I thought we'd take time out to pause and reflect in this part of my series on staking. I'll be discussing further ideas next month but for now let's think about NOT staking in a systematic manner.

This approach can often be referred to, disparagingly, as "haphazard" punting, and I guess this might well be true in a lot of instances. Yet there are many professionals who bet successfully without bothering to lay their bets in any structured way.

They rely on their gut instinct to get it right. They might bet up big on one horse, lower the bet on another, dive into the exotics on a race and ignore them the next, and so on.

In other words, a very random approach but one which works for them, though we must concede here that the people I'm talking about are tried and tested professionals with a somewhat fearless approach to their betting.

How does this sit with those practitioners of the art of systematic staking? Those deeply into careful money management? Well, no doubt it shocks them. But listen to one well-known Australian racing authority, respected for his successful forays: "I like to treat every race on its merits, each is different, and deserves a different approach. I make snap decisions at the races, with minutes to go. I hate being tied down by restrictive rules."

One of these days we're going to persuade this man to tell all about his betting approach in PPM because he has a fascinating story to relate.

But let's now look to one of Britain's most respected professionals, Alan Potts, author of the best-sellers Against The Crowd and The Inside Track. There were many who believed that Alan was a strict staking-plan man but that's not the case.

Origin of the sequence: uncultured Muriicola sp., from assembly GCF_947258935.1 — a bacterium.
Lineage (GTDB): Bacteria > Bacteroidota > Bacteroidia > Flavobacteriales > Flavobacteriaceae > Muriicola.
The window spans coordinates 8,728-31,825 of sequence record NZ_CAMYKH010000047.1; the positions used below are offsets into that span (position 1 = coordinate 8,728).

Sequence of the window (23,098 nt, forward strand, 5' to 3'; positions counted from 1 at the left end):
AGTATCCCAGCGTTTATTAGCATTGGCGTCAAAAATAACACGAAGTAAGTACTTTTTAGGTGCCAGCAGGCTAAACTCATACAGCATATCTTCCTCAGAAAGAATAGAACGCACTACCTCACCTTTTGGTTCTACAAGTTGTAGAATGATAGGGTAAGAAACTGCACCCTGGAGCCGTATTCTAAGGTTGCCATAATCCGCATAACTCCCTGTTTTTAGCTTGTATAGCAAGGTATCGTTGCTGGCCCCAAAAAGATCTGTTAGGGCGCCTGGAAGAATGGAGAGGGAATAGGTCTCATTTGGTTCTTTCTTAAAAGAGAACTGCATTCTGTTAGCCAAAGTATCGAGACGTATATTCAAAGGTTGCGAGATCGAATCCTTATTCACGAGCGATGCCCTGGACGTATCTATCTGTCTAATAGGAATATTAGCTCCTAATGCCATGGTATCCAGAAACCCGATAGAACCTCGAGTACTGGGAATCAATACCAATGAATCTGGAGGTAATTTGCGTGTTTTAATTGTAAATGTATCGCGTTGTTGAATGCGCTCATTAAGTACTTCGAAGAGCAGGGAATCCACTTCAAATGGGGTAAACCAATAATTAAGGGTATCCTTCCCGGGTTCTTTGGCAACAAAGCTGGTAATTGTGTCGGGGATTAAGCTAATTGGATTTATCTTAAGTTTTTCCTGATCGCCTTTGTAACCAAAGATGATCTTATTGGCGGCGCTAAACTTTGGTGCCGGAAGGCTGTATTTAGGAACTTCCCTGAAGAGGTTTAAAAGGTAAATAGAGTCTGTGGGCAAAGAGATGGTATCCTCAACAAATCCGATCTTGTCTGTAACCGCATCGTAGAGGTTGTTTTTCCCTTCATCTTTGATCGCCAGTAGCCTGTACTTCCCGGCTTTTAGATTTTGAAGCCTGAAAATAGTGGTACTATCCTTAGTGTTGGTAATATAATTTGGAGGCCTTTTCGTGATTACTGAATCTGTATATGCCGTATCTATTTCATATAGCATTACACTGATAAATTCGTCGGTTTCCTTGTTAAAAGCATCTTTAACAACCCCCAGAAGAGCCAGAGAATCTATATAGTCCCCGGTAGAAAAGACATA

This is how he explains his approach (and remember that he is hugely successful, posting a $150,000 profit in one year in the UK):

"I've never used a staking plan that would dictate how much I'm going to have on my next bet before I've worked out what that bet will be. I simply bet each horse using a total stake within a specific range (currently E400 to E1000).

"The amount is based on my gut feel for the edge contained in the price, the availability of that price and, to a degree, an element of rounding if betting on-course.

"If I'm backing a horse at 6/1, I'll take advantage of the option to bet EIOOD/160 four times, rather than mess about in order to have exactly E600 or E650.

"I don't know of any on-course full-time punter who operates a staking plan and, in fact, I don't even know any who work with a 'bank'. Both are essentially defensive strategies and defensive punters don't tend to last in the ring.

"By the time they've worked out what to do, their colleagues have snapped up the price they were contemplating.

"Personally, I regard my bank as all the capital I have to hand. The idea of losing my bank doesn't arise, because I'd be looking for a new career long before I reached that point.

"I also think that proportional staking is crazy. I once backed 37 straight losers in the autumn of 1992. If I was using proportional staking, I reckon I'd still be trying to get back to my starting point now, ten years later."

Alan Potts made these forthright statements quite openly on the forum conducted by the UK Smartsig magazine. This is a forum in which many of Britain's leading form experts take part.

So here we have a successful professional, a man who has written excellent books about his betting life, telling us that any thought of proportional staking is "crazy" and that he knows of no serious punter working on the track who operates a staking plan.

Well, that's pretty much "sit up and take notice" stuff, isn't it?

Alan goes further: "As far as the amount of capital